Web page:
Previously, I mentioned that I planned to investigate the Pico and Grav blogging platforms first, since they are both PHP-based, database-less platforms that operate on Markdown flat files, which sounds like the perfect place to start for my mission goals. Incidentally this is exactly the kind of post I wouldn't normally put on this blog. First I’d like to mention that it’s really hard to find alternate blogging platforms. Any sort of Googling will get you information on: WordPress, Blogger, possibly SquareSpace, and maybe a mention about Medium.

Quest for The One Blog, Part 2

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Quest for The One Blog, Part 2

Previously, I mentioned that I planned to investigate the Pico and Grav blogging platforms first, since they are both PHP-based, database-less platforms that operate on Markdown flat files, which sounds like the perfect place to start for my mission goals.

Incidentally this is exactly the kind of post I wouldn't normally put on this blog.

First I’d like to mention that it’s really hard to find alternate blogging platforms. Any sort of Googling will get you information on: WordPress, Blogger, possibly SquareSpace, and maybe a mention about Medium. Anything other than those platforms requires a great deal of digging. If you tailor your search to .NET solutions, you’ll invariably end up at DotNetNuke (gag), BlogEngine.NET, or Orchard (Microsoft’s thing).

Next I’d like to mention that if you’re lucky enough to find an article listing “15 open-source blogging platforms,” you will probably find that it is a verbatim cut-and-paste copy of some other article about open-source blogging platforms. This is definitely not a subject that is very popular.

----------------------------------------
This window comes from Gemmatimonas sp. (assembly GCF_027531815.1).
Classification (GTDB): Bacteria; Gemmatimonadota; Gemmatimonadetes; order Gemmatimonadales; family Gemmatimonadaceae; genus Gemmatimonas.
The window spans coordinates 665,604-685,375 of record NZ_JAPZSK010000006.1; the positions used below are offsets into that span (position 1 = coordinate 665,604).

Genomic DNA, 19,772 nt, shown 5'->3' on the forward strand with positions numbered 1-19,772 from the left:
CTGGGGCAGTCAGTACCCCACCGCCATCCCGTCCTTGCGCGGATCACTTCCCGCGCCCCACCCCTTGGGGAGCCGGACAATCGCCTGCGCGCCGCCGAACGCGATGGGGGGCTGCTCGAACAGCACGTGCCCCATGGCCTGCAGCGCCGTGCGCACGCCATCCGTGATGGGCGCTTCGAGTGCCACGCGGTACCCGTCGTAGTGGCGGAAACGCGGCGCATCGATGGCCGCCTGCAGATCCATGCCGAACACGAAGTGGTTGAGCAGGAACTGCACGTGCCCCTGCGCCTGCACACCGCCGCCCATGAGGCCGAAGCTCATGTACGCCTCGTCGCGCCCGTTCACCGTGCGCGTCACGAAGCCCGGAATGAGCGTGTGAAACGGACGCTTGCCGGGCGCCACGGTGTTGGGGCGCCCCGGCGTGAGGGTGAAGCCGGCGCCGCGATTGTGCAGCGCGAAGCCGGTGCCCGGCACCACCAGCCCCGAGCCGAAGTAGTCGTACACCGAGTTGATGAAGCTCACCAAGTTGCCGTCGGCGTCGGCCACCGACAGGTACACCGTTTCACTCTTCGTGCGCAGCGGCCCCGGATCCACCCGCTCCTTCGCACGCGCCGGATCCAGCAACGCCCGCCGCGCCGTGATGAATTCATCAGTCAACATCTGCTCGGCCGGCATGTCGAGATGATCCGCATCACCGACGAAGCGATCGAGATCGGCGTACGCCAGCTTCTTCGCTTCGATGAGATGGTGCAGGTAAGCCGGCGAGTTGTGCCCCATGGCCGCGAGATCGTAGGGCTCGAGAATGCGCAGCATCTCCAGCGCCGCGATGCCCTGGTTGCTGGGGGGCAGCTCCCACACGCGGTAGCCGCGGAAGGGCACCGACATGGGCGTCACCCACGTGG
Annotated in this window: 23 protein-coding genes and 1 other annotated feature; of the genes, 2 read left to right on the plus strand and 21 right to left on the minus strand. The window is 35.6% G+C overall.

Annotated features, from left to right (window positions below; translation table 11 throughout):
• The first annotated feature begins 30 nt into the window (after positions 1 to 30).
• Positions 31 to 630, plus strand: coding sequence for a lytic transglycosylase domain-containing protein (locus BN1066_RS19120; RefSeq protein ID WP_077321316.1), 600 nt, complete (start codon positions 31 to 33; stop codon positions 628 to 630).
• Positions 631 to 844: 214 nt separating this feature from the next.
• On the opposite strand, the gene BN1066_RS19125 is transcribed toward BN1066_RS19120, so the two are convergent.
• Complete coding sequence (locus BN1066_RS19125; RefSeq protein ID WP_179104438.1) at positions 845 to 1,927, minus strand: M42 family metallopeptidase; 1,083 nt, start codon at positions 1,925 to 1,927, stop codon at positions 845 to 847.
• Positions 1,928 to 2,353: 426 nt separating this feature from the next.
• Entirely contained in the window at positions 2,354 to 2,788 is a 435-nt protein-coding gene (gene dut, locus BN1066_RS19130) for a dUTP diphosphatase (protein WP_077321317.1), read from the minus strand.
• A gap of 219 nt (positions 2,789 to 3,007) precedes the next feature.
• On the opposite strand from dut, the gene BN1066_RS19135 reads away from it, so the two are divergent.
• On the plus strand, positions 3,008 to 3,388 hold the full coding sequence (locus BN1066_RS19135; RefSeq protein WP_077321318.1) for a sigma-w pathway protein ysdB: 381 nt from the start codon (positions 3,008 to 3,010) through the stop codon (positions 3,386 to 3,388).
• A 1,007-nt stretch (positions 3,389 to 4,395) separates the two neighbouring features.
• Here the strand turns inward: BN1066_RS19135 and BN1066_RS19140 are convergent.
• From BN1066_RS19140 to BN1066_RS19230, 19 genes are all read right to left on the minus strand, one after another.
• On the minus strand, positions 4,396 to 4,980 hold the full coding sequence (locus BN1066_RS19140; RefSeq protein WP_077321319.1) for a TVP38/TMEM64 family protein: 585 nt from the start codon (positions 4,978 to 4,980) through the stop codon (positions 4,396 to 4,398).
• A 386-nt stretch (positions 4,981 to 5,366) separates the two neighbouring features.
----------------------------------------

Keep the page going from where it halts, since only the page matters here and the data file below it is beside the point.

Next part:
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I’m treading new ground here. Forging a new path. It is exactly the same as an explorer going to the North Pole for the first time, or climbing Mount Everest. Exactly the same! The risk is exactly the same and that is not the slightest bit hyperbolic!

Ubuntu Server

I started with Pico. (Mainly because I didn’t remember Grav until later, although I had heard of it years ago and made a mental note of it, I completely forgot about it.) You may notice if you go to that Pico site that installation is a bit obscure (despite the claim that it’s “dead simple”). It involves downloading a .tar.gz file and/or running some Linux commands that the Pico makers assume you’ll understand. If you’ve run a self-hosted WordPress installation you may have some inkling of where to start. Otherwise, this is pure backend web development territory.

To make a long story short, I needed to setup a Linux environment for testing and development. If you purchase a shared Linux web hosting plan, you are basically buying a Linux environment pre-setup for web hosting. Since I’m still in the brainstorming and prototyping phase of this project, I didn’t want to spend any money, nor did I want to tinker with my existing web hosting environment in case everything fell apart and all my sites exploded.

I have some familiarity with Linux but I would never claim to be an expert. I’ve occasionally installed Linux distros for one reason or another in the last twenty years. I immediately turned to Ubuntu, because that’s just what you do these days, since it’s the most “user-friendly” of the Linux distros that I’m aware of. [Cue: Hordes of Linux devotees yelling at me that there are at least six better options.]

But where to put it? Where do I install Ubuntu? We live in a “virtual machine” age so I immediately thought I would install it on a virtual machine. But which one? There are about a thousand different virtual hosts to choose from now. I’ve used Oracle’s VirtualBox before with great success. I’ve also used Microsoft’s Virtual Servers with success.

That thought reminded me that I bought a cheapo “server” many years ago expressly for the purpose of running virtual machines. It had been in a box since I last moved. I got it out. I booted it up. It runs Windows Server 2008 2012 R2. It has all the virtual machine stuff already setup on it, and a virtual machine appeared on the network as soon as I turned on the server. I tried to login to the server. That’s when I discovered that I had no idea what the password was.

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I looked everywhere for the password, but I remembered that I had only written it down an a sticky note in the other house, and it could be anywhere by now or most likely thrown away. Smash cut to abandoning the virtual server plan and simply installing Ubuntu Server over top of Windows Server 2008 2012 and starting from scratch. (I’m aware there are ways to recover the password but sometimes starting over is just easier.)